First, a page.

The 1st Sunday of Lent - Homily

In this week’s Gospel reading, the Son of God could have done anything he wanted to when conversing with Satan. He could have turned bread into stone, flown in mid-air and with the tip of his finger totally destroyed the Devil. But he didn’t . Why? Because Christ also understood the importance of demonstrating the dignity of the human person which He manifested in three answers which distinguishes the human person from the rest of creation:

  • The human person wants to become a better person,
  • A human person seeks self knowledge and thus knows what their role is in life (as a dad or mom, husband or wife, at work, mentor to others ….),
  • A person of nobility exercises humility and virtue.

So let’s look at the three temptations of Christ from the perspective of human grandeur as that singular and unique part of the world that is created in the “image and likeness of God:”

  • The Devil talks about bread and hunger. but it’s not just about food. It’s about the deeper longing within the human heart. Satan asks: “Why is your life so empty? Why don’t you pursue more, ask for more, get more, work for more?”
    • Christ and the Christian answers “Actually my life is full. As I look around, I see that I have so much more than so many other people in the world - probably more than I deserve.” The great saints always had the Virtue of Graciousness and Gratefulness. They knew that they had it good or that they could have it worse and were exceedingly grateful people, always “glass-half-full” people.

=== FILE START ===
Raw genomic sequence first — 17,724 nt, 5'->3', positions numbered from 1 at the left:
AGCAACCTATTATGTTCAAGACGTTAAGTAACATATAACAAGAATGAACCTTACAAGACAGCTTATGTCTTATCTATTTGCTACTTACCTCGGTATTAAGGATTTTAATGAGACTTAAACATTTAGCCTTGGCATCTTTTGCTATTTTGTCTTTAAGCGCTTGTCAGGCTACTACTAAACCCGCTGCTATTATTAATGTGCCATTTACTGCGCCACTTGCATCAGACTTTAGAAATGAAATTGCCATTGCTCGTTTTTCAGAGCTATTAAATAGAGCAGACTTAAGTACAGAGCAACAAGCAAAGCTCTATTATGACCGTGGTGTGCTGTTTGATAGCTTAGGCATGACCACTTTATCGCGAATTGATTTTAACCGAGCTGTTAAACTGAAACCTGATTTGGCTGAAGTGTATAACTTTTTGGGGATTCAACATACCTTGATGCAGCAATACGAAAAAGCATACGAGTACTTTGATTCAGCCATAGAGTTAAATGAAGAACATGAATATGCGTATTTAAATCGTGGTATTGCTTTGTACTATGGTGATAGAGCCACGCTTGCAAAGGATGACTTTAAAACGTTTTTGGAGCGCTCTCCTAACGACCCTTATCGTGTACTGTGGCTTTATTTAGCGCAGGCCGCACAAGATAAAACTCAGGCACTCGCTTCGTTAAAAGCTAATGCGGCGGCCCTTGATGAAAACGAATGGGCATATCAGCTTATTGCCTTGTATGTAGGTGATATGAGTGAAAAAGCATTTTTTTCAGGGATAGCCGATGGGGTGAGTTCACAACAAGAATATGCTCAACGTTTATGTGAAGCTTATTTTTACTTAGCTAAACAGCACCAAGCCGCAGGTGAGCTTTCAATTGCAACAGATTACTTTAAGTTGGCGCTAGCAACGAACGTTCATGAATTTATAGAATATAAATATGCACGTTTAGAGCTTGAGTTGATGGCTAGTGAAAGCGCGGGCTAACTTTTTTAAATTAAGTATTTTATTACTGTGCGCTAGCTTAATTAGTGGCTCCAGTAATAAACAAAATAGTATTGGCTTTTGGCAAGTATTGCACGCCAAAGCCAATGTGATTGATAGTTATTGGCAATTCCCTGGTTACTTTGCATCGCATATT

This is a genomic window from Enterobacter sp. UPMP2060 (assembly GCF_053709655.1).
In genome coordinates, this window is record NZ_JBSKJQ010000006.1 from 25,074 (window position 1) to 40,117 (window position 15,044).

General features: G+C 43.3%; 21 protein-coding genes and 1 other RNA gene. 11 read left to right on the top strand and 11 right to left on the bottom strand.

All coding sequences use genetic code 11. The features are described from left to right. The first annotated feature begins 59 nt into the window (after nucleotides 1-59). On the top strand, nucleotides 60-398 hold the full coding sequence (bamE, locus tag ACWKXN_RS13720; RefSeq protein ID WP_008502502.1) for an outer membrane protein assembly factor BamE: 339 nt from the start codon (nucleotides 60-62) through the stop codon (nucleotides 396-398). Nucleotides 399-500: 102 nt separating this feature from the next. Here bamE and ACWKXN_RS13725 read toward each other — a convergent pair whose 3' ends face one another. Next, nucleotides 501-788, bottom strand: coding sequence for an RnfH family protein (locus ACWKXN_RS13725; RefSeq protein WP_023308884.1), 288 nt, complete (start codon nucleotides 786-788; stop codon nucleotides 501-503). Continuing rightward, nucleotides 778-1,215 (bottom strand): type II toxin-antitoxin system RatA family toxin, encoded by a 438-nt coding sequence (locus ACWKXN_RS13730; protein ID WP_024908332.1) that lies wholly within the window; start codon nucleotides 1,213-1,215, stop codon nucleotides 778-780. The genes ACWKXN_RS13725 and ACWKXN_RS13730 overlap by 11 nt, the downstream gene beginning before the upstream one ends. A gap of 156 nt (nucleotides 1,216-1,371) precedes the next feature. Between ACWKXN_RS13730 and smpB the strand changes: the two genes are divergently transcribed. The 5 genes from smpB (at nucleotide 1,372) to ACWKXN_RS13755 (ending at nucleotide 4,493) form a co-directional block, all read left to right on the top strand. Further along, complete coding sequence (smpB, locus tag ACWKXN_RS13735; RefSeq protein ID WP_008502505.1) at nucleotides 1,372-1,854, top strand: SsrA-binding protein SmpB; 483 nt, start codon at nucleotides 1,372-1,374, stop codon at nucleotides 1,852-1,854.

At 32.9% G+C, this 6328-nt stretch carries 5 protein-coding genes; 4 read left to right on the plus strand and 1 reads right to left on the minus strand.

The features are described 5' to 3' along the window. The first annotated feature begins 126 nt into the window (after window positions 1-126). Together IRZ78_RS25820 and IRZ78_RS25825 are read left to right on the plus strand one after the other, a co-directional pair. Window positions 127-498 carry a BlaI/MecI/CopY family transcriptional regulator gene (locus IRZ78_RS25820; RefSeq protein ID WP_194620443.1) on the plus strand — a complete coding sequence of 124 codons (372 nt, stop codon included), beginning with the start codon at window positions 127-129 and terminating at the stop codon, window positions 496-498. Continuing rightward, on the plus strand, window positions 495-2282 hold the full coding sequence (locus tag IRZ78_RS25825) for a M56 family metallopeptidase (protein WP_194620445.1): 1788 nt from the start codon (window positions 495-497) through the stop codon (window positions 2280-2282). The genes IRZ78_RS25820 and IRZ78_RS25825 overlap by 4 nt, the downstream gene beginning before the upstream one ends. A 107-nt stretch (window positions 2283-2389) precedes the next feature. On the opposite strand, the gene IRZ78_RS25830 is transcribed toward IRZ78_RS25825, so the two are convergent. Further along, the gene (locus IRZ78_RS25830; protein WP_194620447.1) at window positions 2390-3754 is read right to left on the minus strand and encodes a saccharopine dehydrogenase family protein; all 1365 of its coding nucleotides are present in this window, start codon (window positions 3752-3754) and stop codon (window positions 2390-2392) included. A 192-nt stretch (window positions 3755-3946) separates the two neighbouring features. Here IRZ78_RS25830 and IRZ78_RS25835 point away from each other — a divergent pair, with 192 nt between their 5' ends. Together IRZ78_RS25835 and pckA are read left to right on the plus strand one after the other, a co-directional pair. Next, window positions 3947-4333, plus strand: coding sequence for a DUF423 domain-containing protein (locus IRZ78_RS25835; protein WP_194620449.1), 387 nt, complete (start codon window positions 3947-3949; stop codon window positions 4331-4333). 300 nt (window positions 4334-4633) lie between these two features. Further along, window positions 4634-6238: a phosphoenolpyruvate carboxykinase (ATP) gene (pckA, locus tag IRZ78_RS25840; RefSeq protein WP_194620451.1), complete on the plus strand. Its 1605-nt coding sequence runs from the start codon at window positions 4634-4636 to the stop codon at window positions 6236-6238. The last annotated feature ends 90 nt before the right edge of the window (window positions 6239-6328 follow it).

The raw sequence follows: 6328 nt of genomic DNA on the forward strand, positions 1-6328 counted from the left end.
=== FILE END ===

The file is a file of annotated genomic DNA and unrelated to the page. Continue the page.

• The devil talks about fame, love and respect from others: “How come you’re not famous? Why are you not known? You’re a nobody. You’re anonymous. Do something exciting! Get your name out there. Let people know who you are.”
    • Christ and the Christian respond much like Sir Thomas More’s conversation with Sir Richard Rich who worries that he will not be “somebody important.” Christ and the Christian say, “I’m not anonymous. I know who I am. My children know. My true friends know. God knows. Not a bad public, that.” It’s about the Virtue of Courage. It might not seem exciting, but people of courage get up and face the daily challenges for weeks, months, years. And whether they become famous to the larger world or not matters not - they do it anyway. And it’s hard - REALLY hard! It takes courage to do the right thing again and again in the face of inevitable criticism and misunderstanding.
  • The devil talks about entitlement: “Where is your VIP elevator key? You’re tired. You work hard. Take the easy way. Reward yourself. You deserve it!”
    • Christ and the Christian say, “That’s ok. I’ll take the stairs, just like everyone else. I can use the exercise anyway.” This shows the Virtue of Fortitude. It’s EASY to do the easy thing. People admire those who do the hard thing. Just ask President Teddy Roosevelt. When challenging the United States to put a man on the moon, President Kennedy said, “We choose to go to the moon in this decade and do the other things. Not because they are easy, but because they are hard.”

One final thought. At that time - Jesus was led by the Spirit into the desert - to be tempted by the devil. The Spirit led Him but it didn’t leave Him.


Audio version of homily is here:

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